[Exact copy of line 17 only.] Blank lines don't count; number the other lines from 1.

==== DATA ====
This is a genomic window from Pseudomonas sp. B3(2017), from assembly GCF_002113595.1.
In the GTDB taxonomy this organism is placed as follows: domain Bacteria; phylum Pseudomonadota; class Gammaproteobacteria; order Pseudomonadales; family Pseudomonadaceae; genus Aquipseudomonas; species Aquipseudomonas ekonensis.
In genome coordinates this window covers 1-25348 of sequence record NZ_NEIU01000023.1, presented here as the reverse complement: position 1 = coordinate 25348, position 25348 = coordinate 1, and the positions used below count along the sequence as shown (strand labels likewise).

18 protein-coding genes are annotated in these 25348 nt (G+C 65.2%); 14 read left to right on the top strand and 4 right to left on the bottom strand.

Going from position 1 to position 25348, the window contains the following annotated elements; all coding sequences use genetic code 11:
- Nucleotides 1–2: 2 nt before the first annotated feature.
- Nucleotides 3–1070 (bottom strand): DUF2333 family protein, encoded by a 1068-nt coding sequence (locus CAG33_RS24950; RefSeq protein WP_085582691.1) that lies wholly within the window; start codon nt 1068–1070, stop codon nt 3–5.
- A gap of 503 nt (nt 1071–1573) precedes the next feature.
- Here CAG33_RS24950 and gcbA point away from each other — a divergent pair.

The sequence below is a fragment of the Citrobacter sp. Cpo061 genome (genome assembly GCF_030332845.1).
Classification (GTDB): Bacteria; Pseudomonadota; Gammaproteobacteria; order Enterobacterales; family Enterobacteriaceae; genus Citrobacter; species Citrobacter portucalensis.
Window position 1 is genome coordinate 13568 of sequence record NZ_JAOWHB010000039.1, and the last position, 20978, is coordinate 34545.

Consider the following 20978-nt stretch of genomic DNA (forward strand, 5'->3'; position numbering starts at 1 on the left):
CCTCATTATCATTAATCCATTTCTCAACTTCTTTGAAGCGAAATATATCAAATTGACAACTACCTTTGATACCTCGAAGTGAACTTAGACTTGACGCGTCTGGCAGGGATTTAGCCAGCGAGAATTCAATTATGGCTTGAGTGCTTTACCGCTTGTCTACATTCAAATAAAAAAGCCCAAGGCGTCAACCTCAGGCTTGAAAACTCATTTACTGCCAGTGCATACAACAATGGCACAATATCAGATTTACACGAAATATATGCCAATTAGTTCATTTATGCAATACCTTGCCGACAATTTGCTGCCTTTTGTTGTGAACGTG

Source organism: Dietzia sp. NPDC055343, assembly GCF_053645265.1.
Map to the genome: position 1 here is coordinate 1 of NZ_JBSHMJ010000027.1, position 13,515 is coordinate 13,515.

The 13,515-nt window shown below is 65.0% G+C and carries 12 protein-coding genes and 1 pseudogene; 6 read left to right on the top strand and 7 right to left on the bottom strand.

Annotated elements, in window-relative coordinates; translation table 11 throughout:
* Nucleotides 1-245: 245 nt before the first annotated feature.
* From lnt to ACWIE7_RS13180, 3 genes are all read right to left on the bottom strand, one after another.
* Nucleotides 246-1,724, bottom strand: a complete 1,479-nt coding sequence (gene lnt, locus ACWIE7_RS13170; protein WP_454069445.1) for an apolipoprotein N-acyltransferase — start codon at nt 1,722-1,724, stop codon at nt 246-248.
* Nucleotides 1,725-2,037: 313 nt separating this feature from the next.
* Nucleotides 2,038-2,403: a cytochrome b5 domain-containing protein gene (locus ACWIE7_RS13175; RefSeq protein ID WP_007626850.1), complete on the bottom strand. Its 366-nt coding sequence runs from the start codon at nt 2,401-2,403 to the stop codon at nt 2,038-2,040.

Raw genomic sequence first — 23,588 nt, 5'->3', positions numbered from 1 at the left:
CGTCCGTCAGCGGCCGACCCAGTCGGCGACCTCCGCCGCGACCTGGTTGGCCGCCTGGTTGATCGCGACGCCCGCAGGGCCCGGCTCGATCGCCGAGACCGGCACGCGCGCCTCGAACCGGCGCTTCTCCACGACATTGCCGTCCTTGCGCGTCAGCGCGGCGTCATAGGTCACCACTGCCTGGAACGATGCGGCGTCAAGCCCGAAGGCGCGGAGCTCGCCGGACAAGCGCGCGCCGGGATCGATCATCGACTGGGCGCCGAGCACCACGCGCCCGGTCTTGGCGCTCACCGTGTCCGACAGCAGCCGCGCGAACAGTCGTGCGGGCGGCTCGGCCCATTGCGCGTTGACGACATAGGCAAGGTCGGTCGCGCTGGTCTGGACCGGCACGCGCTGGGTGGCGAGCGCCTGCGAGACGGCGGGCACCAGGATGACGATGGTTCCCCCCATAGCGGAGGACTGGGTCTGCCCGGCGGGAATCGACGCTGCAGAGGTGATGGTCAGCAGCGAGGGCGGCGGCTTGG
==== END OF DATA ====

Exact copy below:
The 13,515-nt window shown below is 65.0% G+C and carries 12 protein-coding genes and 1 pseudogene; 6 read left to right on the top strand and 7 right to left on the bottom strand.